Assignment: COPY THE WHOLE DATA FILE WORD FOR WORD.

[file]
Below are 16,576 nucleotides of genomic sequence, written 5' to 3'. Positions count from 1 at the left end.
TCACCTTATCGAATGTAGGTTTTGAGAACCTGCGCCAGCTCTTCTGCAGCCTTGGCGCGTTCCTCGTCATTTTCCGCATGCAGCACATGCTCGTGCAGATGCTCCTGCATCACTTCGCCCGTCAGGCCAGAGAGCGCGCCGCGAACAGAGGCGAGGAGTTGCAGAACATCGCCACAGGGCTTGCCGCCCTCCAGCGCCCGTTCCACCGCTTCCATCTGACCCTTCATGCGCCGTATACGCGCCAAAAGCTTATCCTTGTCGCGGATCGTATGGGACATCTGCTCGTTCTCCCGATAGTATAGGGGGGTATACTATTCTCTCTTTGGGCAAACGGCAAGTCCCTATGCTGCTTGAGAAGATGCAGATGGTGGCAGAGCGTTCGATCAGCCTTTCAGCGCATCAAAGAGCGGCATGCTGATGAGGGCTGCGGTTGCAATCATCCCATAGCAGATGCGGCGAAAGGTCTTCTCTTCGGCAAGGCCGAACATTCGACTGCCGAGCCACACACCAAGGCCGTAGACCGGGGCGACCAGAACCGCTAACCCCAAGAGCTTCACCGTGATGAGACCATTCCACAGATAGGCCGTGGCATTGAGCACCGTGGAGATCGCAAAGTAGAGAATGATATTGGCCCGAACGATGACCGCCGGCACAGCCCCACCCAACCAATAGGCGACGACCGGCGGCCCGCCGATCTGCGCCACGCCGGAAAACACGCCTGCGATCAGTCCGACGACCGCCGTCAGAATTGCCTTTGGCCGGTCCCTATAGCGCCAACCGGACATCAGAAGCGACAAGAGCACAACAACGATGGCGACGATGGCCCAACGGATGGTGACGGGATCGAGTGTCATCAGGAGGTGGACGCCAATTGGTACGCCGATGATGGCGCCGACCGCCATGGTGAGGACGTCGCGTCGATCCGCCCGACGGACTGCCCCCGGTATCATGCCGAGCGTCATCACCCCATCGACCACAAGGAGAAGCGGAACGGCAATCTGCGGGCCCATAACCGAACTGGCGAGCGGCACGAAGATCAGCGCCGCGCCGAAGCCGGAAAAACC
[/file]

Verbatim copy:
Below are 16,576 nucleotides of genomic sequence, written 5' to 3'. Positions count from 1 at the left end.
TCACCTTATCGAATGTAGGTTTTGAGAACCTGCGCCAGCTCTTCTGCAGCCTTGGCGCGTTCCTCGTCATTTTCCGCATGCAGCACATGCTCGTGCAGATGCTCCTGCATCACTTCGCCCGTCAGGCCAGAGAGCGCGCCGCGAACAGAGGCGAGGAGTTGCAGAACATCGCCACAGGGCTTGCCGCCCTCCAGCGCCCGTTCCACCGCTTCCATCTGACCCTTCATGCGCCGTATACGCGCCAAAAGCTTATCCTTGTCGCGGATCGTATGGGACATCTGCTCGTTCTCCCGATAGTATAGGGGGGTATACTATTCTCTCTTTGGGCAAACGGCAAGTCCCTATGCTGCTTGAGAAGATGCAGATGGTGGCAGAGCGTTCGATCAGCCTTTCAGCGCATCAAAGAGCGGCATGCTGATGAGGGCTGCGGTTGCAATCATCCCATAGCAGATGCGGCGAAAGGTCTTCTCTTCGGCAAGGCCGAACATTCGACTGCCGAGCCACACACCAAGGCCGTAGACCGGGGCGACCAGAACCGCTAACCCCAAGAGCTTCACCGTGATGAGACCATTCCACAGATAGGCCGTGGCATTGAGCACCGTGGAGATCGCAAAGTAGAGAATGATATTGGCCCGAACGATGACCGCCGGCACAGCCCCACCCAACCAATAGGCGACGACCGGCGGCCCGCCGATCTGCGCCACGCCGGAAAACACGCCTGCGATCAGTCCGACGACCGCCGTCAGAATTGCCTTTGGCCGGTCCCTATAGCGCCAACCGGACATCAGAAGCGACAAGAGCACAACAACGATGGCGACGATGGCCCAACGGATGGTGACGGGATCGAGTGTCATCAGGAGGTGGACGCCAATTGGTACGCCGATGATGGCGCCGACCGCCATGGTGAGGACGTCGCGTCGATCCGCCCGACGGACTGCCCCCGGTATCATGCCGAGCGTCATCACCCCATCGACCACAAGGAGAAGCGGAACGGCAATCTGCGGGCCCATAACCGAACTGGCGAGCGGCACGAAGATCAGCGCCGCGCCGAAGCCGGAAAAACC